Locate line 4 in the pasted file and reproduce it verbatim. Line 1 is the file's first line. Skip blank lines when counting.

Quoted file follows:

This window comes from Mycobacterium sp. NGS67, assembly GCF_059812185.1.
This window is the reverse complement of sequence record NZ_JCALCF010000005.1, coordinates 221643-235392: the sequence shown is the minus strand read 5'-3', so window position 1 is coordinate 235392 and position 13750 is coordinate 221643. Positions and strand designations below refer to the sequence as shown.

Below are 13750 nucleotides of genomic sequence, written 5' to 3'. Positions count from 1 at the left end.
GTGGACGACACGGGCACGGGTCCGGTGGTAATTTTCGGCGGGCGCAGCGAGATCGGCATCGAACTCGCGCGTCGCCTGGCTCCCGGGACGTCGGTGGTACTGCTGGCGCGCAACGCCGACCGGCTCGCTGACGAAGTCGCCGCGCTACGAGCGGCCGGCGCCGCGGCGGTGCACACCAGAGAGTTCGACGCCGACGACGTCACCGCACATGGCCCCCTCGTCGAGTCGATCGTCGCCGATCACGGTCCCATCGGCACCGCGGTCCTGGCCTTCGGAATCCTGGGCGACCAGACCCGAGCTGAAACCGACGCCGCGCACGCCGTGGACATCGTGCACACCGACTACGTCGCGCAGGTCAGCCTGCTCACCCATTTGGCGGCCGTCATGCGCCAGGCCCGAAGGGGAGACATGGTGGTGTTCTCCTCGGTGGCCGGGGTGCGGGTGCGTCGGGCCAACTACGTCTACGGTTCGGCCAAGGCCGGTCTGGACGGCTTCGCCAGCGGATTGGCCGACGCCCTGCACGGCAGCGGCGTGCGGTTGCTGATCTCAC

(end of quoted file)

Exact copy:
GTGGACGACACGGGCACGGGTCCGGTGGTAATTTTCGGCGGGCGCAGCGAGATCGGCATCGAACTCGCGCGTCGCCTGGCTCCCGGGACGTCGGTGGTACTGCTGGCGCGCAACGCCGACCGGCTCGCTGACGAAGTCGCCGCGCTACGAGCGGCCGGCGCCGCGGCGGTGCACACCAGAGAGTTCGACGCCGACGACGTCACCGCACATGGCCCCCTCGTCGAGTCGATCGTCGCCGATCACGGTCCCATCGGCACCGCGGTCCTGGCCTTCGGAATCCTGGGCGACCAGACCCGAGCTGAAACCGACGCCGCGCACGCCGTGGACATCGTGCACACCGACTACGTCGCGCAGGTCAGCCTGCTCACCCATTTGGCGGCCGTCATGCGCCAGGCCCGAAGGGGAGACATGGTGGTGTTCTCCTCGGTGGCCGGGGTGCGGGTGCGTCGGGCCAACTACGTCTACGGTTCGGCCAAGGCCGGTCTGGACGGCTTCGCCAGCGGATTGGCCGACGCCCTGCACGGCAGCGGCGTGCGGTTGCTGATCTCAC